Patients write many of the health care blogs published on the Internet. For those dealing with chronic or other serious illnesses, blogging can be a therapeutic experience. They can blog their thoughts and experiences and in the process share their knowledge with others who may be going through a similar situation. David Arenson, the author of “CLL Diary” (http://www.clldiary.blogspot.com), shares his experiences with chronic lymphocytic leukemia (CLL). His thoughtful entries examine the frustrations of the disease and the uncertainties of medicine. His blog site includes links to other CLL blogs, online support groups and sources of medical information. Amy Tenderich, who has type-1 diabetes, blogs on “Diabetes Mine” (http://www.diabetesmine.com). She writes about a wide array of topics relating to diabetes, from the cost of supplies to the latest in islet cell transplantation. Her journalism degree shows through in her sophisticated writing style, and the up-to-date information she includes makes her blog a good read for both health care professionals and patients.
Some patient blogs are not mainstream. Numerous blogs promote fads, such as the warrior diet, jambalaya diet and alkaline diet. Some seem to have an agenda, while others are just plain bizarre. One that caught my attention recently claims that mental health issues are really caused by a parasitic disease.
The Health on the Net Foundation (HON) (http://www.hon.ch) attempts to validate Internet health information and certifies Web sites, including blogs, that contain accurate information. Accredited sites can display the HON seal. In some cases, the seal may appear on the main site's home page rather than on the blog site. For example, the HON seal is displayed on the home page of the American Cancer Society but not on “Dr. Len's Cancer Blog.” HON also offers a Web search engine that returns results from HON-accredited sites (http://www.hon.ch/HONcode).
BLOGS AND OTHER SITES MENTIONED IN THIS ARTICLE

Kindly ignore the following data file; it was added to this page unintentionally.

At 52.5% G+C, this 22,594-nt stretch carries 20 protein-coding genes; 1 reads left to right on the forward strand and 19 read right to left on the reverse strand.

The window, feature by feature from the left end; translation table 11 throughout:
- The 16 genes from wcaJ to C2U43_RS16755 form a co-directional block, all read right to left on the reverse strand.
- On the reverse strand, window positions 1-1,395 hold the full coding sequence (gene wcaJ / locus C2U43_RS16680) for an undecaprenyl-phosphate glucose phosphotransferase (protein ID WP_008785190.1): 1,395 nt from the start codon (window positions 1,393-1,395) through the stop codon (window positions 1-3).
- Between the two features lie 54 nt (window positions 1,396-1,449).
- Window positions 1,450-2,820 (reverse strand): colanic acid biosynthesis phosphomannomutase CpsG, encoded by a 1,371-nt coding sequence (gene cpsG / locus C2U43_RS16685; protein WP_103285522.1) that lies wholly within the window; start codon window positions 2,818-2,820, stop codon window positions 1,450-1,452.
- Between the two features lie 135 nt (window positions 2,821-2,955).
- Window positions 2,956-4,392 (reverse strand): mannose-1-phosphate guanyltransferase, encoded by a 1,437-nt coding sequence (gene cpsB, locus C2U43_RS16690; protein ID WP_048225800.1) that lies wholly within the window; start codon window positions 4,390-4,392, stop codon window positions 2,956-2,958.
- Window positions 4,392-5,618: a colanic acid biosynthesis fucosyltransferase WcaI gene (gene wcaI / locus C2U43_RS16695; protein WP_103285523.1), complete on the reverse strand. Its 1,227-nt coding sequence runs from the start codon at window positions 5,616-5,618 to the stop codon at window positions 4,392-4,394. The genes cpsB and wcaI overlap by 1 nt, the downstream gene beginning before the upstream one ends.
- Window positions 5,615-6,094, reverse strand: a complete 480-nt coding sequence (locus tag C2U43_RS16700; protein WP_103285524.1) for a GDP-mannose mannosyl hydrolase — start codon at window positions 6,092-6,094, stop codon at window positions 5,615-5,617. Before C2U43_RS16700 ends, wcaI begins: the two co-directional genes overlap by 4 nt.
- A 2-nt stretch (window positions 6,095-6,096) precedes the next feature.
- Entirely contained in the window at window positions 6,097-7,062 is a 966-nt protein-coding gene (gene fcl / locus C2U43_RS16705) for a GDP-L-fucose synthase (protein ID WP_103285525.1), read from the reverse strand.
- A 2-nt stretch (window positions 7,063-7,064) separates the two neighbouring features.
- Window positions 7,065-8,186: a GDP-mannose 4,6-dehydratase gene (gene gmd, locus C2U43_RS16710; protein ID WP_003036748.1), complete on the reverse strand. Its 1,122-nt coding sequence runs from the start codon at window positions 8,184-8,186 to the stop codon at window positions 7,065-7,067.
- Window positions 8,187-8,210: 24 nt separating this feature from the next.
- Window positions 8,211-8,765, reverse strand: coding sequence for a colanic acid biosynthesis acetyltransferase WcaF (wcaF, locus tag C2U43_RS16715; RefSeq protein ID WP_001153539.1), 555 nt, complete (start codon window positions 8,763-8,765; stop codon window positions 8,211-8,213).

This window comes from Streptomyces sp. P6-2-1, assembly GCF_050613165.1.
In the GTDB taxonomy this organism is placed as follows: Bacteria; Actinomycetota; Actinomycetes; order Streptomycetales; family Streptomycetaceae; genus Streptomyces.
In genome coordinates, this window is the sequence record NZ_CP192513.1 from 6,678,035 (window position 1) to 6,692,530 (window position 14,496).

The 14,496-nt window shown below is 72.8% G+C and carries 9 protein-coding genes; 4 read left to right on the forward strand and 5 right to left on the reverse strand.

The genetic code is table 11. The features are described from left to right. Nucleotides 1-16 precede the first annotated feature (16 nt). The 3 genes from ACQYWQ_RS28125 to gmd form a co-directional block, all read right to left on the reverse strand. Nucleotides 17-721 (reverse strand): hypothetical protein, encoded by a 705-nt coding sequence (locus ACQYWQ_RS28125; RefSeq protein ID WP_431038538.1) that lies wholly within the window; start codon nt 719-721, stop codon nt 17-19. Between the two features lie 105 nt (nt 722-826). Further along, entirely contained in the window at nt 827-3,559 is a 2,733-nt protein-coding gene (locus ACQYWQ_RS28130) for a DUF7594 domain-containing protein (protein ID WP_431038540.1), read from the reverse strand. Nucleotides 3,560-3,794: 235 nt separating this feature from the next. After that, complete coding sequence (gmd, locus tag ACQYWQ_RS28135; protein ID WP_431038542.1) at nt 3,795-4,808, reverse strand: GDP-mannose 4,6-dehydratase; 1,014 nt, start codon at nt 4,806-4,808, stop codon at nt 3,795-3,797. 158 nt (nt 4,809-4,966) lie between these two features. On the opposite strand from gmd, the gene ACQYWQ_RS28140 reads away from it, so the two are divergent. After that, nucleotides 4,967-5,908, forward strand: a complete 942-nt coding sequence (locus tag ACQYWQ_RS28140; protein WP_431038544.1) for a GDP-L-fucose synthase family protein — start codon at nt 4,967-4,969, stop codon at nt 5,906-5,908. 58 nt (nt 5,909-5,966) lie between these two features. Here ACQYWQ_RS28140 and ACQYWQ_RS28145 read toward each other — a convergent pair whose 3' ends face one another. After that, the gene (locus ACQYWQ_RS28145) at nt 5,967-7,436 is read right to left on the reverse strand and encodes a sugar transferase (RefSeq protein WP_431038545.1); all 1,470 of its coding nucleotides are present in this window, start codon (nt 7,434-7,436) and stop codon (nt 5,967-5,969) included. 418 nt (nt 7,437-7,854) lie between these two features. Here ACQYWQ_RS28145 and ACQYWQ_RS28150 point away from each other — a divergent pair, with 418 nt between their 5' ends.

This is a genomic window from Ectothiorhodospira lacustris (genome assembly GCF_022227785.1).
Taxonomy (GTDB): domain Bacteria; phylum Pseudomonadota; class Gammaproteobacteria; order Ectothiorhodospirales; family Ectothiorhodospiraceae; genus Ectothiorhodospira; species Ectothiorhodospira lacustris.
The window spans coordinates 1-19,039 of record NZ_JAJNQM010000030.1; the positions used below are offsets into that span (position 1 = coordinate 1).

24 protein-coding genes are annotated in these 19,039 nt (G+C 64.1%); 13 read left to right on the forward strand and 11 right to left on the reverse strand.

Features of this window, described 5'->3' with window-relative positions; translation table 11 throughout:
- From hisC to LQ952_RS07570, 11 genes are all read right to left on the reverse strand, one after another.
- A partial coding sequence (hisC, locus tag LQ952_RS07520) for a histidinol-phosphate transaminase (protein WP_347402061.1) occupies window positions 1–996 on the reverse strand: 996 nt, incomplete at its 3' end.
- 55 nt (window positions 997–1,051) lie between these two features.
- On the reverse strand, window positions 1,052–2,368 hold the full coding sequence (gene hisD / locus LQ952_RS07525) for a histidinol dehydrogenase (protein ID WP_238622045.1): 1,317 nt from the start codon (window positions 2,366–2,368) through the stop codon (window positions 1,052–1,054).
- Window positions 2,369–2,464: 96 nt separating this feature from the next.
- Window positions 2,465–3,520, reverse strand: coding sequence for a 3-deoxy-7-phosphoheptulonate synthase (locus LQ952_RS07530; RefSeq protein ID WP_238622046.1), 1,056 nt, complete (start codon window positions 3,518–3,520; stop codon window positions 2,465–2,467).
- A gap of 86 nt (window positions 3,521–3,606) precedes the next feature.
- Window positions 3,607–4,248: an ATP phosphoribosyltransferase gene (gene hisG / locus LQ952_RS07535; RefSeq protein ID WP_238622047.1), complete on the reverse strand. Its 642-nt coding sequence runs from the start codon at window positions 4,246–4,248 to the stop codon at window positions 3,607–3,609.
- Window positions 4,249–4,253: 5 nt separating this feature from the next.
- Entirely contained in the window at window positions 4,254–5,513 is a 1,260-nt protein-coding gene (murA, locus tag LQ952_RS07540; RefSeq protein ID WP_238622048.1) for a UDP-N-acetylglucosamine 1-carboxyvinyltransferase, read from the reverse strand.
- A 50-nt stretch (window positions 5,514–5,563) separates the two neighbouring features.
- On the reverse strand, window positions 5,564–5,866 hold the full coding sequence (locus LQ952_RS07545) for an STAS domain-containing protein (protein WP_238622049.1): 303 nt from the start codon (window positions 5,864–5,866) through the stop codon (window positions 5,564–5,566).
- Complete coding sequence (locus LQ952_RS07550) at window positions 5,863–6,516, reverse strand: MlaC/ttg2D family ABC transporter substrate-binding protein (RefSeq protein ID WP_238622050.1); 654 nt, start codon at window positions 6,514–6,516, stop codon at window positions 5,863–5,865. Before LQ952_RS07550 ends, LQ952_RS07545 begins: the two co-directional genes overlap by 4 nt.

Kevin, MD, by Kevin Pho, MD
Notes from the Country Doctor, by an anonymous family physician
Medpundit, by an anonymous family physician
Family Medicine Notes, by Jacob Reider, MD
Fixin' Healthcare, by Marcus Newberry, MD
Dr. Len's Cancer Blog, by Len Lichtenfeld, MD
CLL Diary, by David Arenson
Diabetes Mine, by Amy Tenderich
A site for searching and organizing blogs
Medical News Feed
Medical news and health care blog aggregator
Health Affairs Blog
Health policy journal blog
Health experts discuss health research, topics and trends in many different blogs
Health on the Net Foundation
Certifies Web sites and blogs
Free personal blogging service
Free personal blogging service
HIPAA Blog, by Jeffery P. Drummond, JD
Discussion of medical privacy issues
Looking into the future
While blogs have a lot to offer family physicians and their patients now, their impact could be greater in the future, as imagination and motivation advance their use. Just 10 years ago, replacing some office visits with e-mail communication seemed inconceivable to most, but it's happening. Blogs won't replace face-to-face interactions either, but they may enhance doctor-patient communication.
For example, blogs have the capability to revolutionize group visits. A physician can give patients with diabetes an Internet address for a blog site that the physician has created. The physician can post his or her thoughts about lifestyle modifications or other relevant topics. Patients can then comment on the physician's original posting, share solutions or problems they encounter, and offer support to one another. Physicians can respond to patients' posts and introduce new subjects. I am working on launching blogs for diabetes group visits and well-child care. The diabetes blog will include posts on diet, exercise, medications and routine testing. The well-child blog will focus on growth and development, immunizations and other guidance for parents.
Check out this rapidly growing piece of the Internet. You may find interesting patients, fascinating stories and worthwhile information. It is easy to get started, and once you do, the blogosphere can take you wherever you want to go.
1. Technorati Inc. About Technorati. Available at: http://technorati.com/about. Accessed March 19, 2007.